Posts Tagged With Type Design

David Carson for Nike

This piece was designed by David Carson for Nike. This piece of work was created as an advertisement for Nike’s Air Challenge. This design piece was significant in David Carson’s career because, after years of only taking part in editorial work, Nike was one of the first companies to contact him and ask him to…

David Carson for Beach Culture Magazine

This piece by David Carson in collaboration with Beach Culture magazine in 1990. This certain piece is significant to Carson’s career for multiple reasons. During his time working for Beach Culture, Carson began to gain more attention from the public. Even though Beach Culture only stayed around long enough to publish six issues, this is…

David Carson

David Carson joined the graphic design scene relatively late in life. Though born on September 8, 1955, Carson didn’t make a wave in the design world until the 1990s.  Carson went on to study sociology at San Diego State University. There, he graduated with a Bachelor of Arts degree and eventually took up a teaching…

Depero’s Project 1

One of Depero’s projects that first stood out to me was I balli plastici. This is a set design that was created in 1921. In 1917, Depero  began to conceive of a Futurist ballet in which machine-like puppets would replace human actors and dancers.  He felt that this would emphasize the Futurist ideals of technology…

North by Northwest

North by Northwest is a thriller directed by Alfred Hitchcock about an advertising executive in New York City who is mistaken to be a government agent and has to outrun foreign spies. However, the star of this movie was the famous introduction, designed by Saul Bass in 1959. This experimental sequence is often cited as…

The Introduction of “The Island of Dr. Moreau”

  For the opening sequence of the film “The Island of Dr. Moreau” Richard Stanley and John Frankenheimer set out to create an environment that clearly communicates the psychological horror aspect of the film. The key notion is that what the viewer is about to watch is full of mystery, dread, and unsettling concepts. This…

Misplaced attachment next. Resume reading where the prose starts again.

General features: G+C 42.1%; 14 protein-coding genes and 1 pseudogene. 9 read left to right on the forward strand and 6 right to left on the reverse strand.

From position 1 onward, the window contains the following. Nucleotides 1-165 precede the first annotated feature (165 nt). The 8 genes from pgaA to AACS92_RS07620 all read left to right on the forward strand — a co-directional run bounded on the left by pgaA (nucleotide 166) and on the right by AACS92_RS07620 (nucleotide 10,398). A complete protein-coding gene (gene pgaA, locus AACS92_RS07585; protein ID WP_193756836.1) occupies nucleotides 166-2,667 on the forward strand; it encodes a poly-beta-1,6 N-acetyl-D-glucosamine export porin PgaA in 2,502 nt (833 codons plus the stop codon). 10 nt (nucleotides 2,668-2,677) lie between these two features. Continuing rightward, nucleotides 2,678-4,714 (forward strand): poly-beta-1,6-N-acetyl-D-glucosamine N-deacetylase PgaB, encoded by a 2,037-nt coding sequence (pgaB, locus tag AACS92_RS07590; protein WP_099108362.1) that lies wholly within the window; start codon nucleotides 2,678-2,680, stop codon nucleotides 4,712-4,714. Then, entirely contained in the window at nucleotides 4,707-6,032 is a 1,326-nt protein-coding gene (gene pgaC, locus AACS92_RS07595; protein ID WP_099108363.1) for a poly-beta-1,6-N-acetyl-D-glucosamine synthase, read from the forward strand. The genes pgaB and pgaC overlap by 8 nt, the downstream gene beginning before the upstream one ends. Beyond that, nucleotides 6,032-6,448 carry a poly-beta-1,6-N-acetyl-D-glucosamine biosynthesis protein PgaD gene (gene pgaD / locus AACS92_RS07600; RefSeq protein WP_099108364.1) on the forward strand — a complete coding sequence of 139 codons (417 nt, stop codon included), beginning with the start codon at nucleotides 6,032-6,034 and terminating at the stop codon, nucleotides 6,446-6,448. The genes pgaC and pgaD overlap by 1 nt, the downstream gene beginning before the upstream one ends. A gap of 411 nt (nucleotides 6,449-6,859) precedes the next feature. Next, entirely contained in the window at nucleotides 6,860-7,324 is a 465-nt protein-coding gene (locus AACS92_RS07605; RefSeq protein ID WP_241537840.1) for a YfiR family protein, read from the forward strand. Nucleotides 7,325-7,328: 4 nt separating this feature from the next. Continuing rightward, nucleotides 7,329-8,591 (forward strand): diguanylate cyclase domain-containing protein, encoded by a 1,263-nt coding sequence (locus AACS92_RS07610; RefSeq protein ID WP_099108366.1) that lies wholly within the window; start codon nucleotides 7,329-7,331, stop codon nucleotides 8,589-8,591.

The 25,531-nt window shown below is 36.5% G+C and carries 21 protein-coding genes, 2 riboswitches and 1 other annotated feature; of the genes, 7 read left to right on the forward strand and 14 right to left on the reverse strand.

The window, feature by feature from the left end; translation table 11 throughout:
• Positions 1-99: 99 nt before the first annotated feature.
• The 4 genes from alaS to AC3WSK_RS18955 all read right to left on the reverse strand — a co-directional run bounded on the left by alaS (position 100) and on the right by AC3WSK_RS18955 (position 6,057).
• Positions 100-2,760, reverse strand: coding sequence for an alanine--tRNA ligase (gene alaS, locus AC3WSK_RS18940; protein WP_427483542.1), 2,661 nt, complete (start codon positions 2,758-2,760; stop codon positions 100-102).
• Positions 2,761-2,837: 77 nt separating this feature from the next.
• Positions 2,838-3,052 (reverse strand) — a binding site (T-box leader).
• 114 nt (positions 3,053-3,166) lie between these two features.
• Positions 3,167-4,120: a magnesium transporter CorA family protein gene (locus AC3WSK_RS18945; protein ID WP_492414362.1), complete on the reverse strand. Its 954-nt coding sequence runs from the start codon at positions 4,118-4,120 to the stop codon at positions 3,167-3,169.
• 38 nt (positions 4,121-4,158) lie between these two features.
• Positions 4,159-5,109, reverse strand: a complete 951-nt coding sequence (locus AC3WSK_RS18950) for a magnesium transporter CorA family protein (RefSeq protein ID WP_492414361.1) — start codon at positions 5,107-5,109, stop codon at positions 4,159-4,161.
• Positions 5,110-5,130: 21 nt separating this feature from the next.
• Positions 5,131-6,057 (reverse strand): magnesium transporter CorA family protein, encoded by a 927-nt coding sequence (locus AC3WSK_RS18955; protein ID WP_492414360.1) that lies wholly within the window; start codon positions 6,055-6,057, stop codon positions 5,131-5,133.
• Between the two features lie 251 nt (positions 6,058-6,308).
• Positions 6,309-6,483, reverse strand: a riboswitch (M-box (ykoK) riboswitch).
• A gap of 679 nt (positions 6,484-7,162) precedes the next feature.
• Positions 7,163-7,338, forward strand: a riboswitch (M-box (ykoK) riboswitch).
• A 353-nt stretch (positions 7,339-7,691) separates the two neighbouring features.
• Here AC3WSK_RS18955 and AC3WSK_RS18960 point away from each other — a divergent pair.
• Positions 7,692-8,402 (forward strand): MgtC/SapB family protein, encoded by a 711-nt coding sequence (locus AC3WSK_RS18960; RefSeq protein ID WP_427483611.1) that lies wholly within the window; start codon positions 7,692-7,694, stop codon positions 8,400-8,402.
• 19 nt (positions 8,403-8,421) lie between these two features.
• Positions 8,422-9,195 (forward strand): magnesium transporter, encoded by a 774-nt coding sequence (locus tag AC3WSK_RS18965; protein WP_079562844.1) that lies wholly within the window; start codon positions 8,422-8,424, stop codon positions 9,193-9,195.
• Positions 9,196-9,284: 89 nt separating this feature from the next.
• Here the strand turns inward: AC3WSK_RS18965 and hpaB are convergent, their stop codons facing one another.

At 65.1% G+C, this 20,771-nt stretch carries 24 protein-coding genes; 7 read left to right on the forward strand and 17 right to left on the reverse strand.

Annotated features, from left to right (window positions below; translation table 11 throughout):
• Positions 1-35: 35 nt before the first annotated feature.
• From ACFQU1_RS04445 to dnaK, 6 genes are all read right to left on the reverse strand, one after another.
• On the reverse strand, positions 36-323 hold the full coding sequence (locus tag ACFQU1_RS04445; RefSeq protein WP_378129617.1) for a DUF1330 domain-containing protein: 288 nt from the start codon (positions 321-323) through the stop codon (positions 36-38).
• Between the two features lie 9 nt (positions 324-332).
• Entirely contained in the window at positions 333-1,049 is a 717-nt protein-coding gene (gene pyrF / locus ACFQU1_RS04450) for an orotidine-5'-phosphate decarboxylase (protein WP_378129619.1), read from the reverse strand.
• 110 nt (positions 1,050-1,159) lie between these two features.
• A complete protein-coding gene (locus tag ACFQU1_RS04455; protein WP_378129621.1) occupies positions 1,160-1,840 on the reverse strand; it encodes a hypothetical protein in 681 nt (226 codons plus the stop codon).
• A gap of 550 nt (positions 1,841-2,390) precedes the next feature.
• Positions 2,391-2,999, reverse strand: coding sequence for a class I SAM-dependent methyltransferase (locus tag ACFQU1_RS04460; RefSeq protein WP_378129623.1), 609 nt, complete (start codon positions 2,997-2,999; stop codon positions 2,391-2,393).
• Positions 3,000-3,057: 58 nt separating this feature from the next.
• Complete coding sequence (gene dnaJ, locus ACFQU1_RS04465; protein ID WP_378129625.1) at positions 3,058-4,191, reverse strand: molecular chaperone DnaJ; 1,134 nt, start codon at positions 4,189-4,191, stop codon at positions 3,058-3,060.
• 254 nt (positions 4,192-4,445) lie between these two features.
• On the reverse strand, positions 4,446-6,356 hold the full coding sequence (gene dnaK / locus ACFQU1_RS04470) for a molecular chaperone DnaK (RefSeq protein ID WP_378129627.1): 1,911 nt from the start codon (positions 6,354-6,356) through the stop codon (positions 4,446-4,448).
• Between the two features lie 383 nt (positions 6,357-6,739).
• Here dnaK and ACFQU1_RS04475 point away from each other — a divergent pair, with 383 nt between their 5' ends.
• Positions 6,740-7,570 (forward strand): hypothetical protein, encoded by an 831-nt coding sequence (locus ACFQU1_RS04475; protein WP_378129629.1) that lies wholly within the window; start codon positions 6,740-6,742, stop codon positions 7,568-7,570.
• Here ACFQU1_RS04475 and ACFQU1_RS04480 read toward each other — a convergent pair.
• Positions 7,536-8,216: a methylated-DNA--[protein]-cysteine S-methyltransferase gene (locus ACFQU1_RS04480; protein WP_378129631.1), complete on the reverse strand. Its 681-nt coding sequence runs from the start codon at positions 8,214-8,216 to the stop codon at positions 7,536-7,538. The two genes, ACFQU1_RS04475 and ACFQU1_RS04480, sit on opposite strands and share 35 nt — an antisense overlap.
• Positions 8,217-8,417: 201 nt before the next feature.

Michael Rock: It Is What It Is

It Is What It Is, is a collective of images and work from the 2×4 studio. The images were compiled by of 2×4’s founding partners, Michael Rock. This book is very important in that it directly reflects the ideology and methodology that Rock showcases in his work and what the 2×4 studio aligns with as…

A. M. Cassandre – Peignot

Cassandre was most well known as a poster artist, but he delved into many different areas of art, including the creation of typefaces. Many of his typefaces were widely used and impactful, with one of the more interesting types being Peignot, which he created in 1937. The type was commissioned by Deberny & Peignot. The…

Linn Boyd Benton’s Self Spacing Type

During the 1880s, the type industry began to face a frustrating design problem. Because type supplies – sizes, widths, base alignment and metal alloy – were uncommon, most printing establishments had no choice but to continue a business relationship with a single type foundry rather than branching out into others. The lack of advanced printing…

Linn Boyd Benton’s Century Typeface

Century is a family of serif typefaces meant for use in body text. Linn Boyd Benton with American Type Founders (ATF) designed this font in 1894, for Theodore Low De Vinne to be used in The Century Magazine. Following his many machine-produced typography inventions, this typeface was the only one created by Benton during his…

Hermann Zapf Optima 1958

Previously, type designers were unsuccessful in their attempt to create a sans-serif type that “could be considered both beautiful and utilitarian” (Lawson, 324). “For the better part of a century, sans-serif types tended to be unimaginative renditions of roman letter forms, although it was discovered that their monotone characteristics did allow for variations of weight…